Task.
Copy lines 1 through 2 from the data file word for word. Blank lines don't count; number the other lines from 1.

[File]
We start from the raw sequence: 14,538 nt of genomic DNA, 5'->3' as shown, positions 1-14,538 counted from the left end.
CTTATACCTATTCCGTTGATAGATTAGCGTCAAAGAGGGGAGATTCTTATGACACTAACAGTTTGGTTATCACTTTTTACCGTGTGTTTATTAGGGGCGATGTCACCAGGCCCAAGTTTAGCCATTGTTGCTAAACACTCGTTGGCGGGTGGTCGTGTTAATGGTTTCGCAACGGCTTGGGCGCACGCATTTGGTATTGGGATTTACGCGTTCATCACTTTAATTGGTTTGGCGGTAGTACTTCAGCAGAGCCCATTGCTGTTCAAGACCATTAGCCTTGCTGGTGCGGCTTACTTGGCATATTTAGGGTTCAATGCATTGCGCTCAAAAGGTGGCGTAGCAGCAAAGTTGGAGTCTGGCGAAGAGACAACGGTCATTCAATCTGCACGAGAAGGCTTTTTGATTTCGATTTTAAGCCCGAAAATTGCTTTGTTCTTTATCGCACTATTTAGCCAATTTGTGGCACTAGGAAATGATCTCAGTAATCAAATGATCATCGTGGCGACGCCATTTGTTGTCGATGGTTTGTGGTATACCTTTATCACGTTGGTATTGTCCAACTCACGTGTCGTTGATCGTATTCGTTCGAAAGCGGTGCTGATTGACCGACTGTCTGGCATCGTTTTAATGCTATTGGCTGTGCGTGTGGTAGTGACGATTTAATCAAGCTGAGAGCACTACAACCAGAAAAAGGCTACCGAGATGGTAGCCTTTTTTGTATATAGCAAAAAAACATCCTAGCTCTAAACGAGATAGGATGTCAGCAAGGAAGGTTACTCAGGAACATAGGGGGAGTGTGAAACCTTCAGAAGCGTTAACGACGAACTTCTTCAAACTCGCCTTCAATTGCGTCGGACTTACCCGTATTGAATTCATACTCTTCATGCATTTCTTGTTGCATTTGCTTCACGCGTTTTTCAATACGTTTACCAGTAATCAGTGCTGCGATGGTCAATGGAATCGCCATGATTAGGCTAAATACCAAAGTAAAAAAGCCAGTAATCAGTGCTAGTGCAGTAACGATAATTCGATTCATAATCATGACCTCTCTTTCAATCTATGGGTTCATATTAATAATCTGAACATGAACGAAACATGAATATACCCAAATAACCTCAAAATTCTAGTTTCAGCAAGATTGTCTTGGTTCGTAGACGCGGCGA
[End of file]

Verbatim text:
We start from the raw sequence: 14,538 nt of genomic DNA, 5'->3' as shown, positions 1-14,538 counted from the left end.
CTTATACCTATTCCGTTGATAGATTAGCGTCAAAGAGGGGAGATTCTTATGACACTAACAGTTTGGTTATCACTTTTTACCGTGTGTTTATTAGGGGCGATGTCACCAGGCCCAAGTTTAGCCATTGTTGCTAAACACTCGTTGGCGGGTGGTCGTGTTAATGGTTTCGCAACGGCTTGGGCGCACGCATTTGGTATTGGGATTTACGCGTTCATCACTTTAATTGGTTTGGCGGTAGTACTTCAGCAGAGCCCATTGCTGTTCAAGACCATTAGCCTTGCTGGTGCGGCTTACTTGGCATATTTAGGGTTCAATGCATTGCGCTCAAAAGGTGGCGTAGCAGCAAAGTTGGAGTCTGGCGAAGAGACAACGGTCATTCAATCTGCACGAGAAGGCTTTTTGATTTCGATTTTAAGCCCGAAAATTGCTTTGTTCTTTATCGCACTATTTAGCCAATTTGTGGCACTAGGAAATGATCTCAGTAATCAAATGATCATCGTGGCGACGCCATTTGTTGTCGATGGTTTGTGGTATACCTTTATCACGTTGGTATTGTCCAACTCACGTGTCGTTGATCGTATTCGTTCGAAAGCGGTGCTGATTGACCGACTGTCTGGCATCGTTTTAATGCTATTGGCTGTGCGTGTGGTAGTGACGATTTAATCAAGCTGAGAGCACTACAACCAGAAAAAGGCTACCGAGATGGTAGCCTTTTTTGTATATAGCAAAAAAACATCCTAGCTCTAAACGAGATAGGATGTCAGCAAGGAAGGTTACTCAGGAACATAGGGGGAGTGTGAAACCTTCAGAAGCGTTAACGACGAACTTCTTCAAACTCGCCTTCAATTGCGTCGGACTTACCCGTATTGAATTCATACTCTTCATGCATTTCTTGTTGCATTTGCTTCACGCGTTTTTCAATACGTTTACCAGTAATCAGTGCTGCGATGGTCAATGGAATCGCCATGATTAGGCTAAATACCAAAGTAAAAAAGCCAGTAATCAGTGCTAGTGCAGTAACGATAATTCGATTCATAATCATGACCTCTCTTTCAATCTATGGGTTCATATTAATAATCTGAACATGAACGAAACATGAATATACCCAAATAACCTCAAAATTCTAGTTTCAGCAAGATTGTCTTGGTTCGTAGACGCGGCGA